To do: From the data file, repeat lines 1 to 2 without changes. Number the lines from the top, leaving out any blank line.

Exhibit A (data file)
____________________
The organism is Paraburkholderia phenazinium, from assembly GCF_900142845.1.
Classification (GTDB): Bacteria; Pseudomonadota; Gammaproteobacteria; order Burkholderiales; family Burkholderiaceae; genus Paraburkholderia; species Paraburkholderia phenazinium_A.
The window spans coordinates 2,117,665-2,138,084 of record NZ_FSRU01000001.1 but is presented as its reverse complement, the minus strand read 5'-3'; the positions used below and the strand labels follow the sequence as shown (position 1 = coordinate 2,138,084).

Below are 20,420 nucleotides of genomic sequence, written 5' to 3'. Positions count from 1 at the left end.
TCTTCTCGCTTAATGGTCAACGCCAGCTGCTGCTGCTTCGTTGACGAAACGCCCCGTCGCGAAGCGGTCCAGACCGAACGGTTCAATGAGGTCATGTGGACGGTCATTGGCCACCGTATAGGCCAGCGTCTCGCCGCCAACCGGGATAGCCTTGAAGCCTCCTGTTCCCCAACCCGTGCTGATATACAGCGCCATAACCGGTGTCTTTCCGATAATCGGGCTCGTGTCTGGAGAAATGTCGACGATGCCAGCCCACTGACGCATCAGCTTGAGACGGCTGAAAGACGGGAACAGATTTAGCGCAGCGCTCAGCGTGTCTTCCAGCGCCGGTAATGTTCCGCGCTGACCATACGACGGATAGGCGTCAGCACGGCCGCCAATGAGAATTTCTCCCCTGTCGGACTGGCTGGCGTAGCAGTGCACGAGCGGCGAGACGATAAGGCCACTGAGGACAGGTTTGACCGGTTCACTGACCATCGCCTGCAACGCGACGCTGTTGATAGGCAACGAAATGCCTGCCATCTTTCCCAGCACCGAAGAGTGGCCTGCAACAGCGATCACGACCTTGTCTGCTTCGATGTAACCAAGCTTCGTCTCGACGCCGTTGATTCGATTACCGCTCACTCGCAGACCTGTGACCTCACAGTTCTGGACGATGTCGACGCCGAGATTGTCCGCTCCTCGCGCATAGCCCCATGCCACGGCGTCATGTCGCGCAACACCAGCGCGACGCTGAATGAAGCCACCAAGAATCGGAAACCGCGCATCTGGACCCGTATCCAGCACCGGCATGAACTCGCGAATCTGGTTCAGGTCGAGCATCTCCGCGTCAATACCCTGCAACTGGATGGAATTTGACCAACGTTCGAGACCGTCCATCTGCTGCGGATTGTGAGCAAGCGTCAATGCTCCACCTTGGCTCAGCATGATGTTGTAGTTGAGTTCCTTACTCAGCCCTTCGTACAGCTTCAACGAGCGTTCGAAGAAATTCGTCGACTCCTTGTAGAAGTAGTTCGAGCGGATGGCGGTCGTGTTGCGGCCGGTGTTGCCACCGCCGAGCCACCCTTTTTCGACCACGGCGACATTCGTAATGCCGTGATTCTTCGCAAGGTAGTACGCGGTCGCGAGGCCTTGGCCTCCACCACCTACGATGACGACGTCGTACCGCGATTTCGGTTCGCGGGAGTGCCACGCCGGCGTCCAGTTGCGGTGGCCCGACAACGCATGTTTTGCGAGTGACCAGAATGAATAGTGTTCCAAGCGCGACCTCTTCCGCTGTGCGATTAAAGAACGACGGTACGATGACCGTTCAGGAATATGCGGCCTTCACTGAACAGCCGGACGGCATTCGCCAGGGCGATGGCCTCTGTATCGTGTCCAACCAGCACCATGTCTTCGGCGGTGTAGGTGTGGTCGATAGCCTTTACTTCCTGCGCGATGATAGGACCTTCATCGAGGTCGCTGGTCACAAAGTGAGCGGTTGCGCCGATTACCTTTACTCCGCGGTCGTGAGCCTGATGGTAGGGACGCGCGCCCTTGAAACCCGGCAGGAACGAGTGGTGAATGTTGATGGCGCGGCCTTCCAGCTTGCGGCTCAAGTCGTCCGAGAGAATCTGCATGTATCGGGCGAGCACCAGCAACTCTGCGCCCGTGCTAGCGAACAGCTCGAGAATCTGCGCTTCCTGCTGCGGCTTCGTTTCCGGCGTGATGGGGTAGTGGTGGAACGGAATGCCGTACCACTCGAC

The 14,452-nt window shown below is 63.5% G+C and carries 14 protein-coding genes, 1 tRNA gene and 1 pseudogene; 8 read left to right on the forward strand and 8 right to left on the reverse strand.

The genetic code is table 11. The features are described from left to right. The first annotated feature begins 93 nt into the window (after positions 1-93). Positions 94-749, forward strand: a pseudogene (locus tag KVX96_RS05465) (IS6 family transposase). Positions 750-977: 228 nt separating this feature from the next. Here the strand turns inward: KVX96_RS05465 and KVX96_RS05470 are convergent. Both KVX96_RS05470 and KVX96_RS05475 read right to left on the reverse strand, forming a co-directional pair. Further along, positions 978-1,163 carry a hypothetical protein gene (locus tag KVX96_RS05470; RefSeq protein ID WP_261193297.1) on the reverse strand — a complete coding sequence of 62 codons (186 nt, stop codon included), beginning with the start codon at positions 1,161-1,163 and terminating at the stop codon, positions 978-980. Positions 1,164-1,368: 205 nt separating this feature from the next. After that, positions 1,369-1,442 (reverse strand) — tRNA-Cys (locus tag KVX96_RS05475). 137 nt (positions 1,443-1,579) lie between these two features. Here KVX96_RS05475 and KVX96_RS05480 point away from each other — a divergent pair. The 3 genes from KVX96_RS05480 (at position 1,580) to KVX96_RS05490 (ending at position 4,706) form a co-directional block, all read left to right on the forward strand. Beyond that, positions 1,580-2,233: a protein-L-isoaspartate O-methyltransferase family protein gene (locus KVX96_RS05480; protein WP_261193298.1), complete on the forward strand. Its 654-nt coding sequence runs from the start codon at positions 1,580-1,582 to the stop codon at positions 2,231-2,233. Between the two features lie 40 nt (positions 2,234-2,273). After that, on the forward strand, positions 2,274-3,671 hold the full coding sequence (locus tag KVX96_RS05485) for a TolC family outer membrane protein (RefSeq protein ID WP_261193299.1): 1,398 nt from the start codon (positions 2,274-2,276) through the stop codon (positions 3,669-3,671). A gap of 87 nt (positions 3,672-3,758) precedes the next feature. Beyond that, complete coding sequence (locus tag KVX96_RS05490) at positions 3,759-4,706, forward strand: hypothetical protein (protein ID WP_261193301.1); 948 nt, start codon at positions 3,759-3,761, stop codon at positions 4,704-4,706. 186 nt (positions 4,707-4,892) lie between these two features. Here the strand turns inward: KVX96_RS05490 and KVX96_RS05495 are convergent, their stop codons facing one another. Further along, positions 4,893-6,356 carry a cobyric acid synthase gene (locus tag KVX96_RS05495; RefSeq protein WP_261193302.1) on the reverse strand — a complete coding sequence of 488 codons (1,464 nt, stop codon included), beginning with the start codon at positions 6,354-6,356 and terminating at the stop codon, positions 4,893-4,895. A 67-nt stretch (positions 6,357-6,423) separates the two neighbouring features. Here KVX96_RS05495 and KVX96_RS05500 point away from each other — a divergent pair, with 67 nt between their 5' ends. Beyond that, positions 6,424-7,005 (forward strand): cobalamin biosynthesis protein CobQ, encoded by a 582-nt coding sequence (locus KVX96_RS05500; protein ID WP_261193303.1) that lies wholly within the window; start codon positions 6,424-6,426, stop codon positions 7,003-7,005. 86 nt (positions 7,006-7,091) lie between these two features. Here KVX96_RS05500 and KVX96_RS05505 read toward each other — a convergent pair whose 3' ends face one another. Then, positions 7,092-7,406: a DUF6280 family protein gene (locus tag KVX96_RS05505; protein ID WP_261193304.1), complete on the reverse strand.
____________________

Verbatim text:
The organism is Paraburkholderia phenazinium, from assembly GCF_900142845.1.
Classification (GTDB): Bacteria; Pseudomonadota; Gammaproteobacteria; order Burkholderiales; family Burkholderiaceae; genus Paraburkholderia; species Paraburkholderia phenazinium_A.